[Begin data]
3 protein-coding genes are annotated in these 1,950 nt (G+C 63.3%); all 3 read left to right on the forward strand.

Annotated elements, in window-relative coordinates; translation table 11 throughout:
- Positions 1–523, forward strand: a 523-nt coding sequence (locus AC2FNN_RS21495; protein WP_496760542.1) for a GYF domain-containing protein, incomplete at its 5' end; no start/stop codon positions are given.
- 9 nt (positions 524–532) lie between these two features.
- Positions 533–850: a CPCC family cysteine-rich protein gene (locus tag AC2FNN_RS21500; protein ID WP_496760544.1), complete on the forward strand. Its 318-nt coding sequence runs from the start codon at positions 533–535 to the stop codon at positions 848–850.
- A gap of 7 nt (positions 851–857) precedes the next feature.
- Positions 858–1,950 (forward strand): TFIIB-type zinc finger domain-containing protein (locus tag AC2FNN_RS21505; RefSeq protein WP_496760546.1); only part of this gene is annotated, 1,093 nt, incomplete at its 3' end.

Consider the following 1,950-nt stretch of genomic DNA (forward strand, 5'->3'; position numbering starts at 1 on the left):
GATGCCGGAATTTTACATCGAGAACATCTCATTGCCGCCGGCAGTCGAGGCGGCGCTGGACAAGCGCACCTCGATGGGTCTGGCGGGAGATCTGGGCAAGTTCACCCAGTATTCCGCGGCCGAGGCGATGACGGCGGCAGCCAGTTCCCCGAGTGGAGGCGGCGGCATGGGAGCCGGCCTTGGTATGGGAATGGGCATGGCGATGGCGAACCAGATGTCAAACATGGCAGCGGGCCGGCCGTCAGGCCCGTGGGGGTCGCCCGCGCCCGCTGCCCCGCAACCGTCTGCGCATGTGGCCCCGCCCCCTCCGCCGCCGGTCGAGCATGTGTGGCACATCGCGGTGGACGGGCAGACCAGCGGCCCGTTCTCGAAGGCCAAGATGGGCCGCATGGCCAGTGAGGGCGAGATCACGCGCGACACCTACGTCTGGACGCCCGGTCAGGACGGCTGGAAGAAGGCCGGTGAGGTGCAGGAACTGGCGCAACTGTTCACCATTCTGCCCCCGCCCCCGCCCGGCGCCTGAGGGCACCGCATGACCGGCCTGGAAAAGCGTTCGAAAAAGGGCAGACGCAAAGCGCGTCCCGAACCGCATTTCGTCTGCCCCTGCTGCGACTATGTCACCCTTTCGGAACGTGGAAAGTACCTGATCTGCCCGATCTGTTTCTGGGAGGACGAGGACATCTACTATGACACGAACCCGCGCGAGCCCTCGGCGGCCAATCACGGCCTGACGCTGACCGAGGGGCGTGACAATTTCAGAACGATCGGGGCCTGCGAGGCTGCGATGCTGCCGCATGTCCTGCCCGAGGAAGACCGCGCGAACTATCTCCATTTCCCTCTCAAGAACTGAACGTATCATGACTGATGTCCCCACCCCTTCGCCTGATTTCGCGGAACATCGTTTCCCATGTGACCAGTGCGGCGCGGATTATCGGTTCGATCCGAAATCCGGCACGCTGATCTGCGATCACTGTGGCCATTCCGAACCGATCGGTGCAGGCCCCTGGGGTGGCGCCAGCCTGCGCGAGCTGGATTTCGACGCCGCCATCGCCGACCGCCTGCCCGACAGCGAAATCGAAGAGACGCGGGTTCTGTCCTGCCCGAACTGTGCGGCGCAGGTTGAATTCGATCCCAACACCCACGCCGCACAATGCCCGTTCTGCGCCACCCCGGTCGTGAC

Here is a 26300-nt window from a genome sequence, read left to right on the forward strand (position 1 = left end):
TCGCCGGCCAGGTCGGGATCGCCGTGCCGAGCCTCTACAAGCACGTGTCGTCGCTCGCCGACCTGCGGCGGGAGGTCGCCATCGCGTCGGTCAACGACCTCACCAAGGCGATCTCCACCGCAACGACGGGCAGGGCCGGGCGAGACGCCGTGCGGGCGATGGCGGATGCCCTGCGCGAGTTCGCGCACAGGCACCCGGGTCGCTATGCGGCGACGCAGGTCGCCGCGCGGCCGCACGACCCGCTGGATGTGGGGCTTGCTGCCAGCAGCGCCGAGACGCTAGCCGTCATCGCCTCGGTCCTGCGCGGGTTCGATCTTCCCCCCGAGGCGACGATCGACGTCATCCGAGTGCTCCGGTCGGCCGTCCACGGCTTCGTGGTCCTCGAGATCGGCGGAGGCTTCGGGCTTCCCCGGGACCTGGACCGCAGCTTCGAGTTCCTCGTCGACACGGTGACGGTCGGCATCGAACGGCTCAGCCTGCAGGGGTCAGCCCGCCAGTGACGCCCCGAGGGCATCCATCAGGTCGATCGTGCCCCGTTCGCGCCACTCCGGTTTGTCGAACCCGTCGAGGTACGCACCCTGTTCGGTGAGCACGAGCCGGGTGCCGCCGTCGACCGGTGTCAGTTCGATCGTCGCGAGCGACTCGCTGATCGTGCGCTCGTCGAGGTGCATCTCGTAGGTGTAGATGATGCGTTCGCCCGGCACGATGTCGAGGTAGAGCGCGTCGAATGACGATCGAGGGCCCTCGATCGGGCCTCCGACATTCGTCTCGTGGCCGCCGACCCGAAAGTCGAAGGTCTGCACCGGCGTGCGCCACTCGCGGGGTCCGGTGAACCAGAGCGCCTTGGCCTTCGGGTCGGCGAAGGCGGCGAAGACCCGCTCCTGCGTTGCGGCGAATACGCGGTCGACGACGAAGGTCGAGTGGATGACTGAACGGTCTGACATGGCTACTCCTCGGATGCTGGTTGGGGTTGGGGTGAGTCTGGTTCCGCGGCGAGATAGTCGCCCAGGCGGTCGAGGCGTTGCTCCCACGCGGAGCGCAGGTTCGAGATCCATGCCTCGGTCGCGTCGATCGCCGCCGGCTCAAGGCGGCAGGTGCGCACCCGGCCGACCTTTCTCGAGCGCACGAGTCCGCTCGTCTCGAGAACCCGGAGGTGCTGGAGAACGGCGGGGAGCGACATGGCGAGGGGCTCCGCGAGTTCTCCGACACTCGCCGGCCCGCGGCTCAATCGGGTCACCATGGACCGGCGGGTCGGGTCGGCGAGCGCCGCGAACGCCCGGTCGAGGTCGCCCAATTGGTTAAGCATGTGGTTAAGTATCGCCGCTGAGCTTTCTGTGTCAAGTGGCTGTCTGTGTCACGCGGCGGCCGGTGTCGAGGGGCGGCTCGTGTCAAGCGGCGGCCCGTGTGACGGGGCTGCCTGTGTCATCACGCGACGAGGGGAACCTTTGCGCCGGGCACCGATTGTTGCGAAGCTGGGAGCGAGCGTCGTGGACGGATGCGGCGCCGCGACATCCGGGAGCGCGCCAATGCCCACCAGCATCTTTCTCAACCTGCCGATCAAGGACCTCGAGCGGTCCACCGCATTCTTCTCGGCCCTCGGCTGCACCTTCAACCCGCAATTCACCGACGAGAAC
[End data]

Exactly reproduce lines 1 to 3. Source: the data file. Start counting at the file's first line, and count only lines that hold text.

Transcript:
3 protein-coding genes are annotated in these 1,950 nt (G+C 63.3%); all 3 read left to right on the forward strand.

Annotated elements, in window-relative coordinates; translation table 11 throughout:
- Positions 1–523, forward strand: a 523-nt coding sequence (locus AC2FNN_RS21495; protein WP_496760542.1) for a GYF domain-containing protein, incomplete at its 5' end; no start/stop codon positions are given.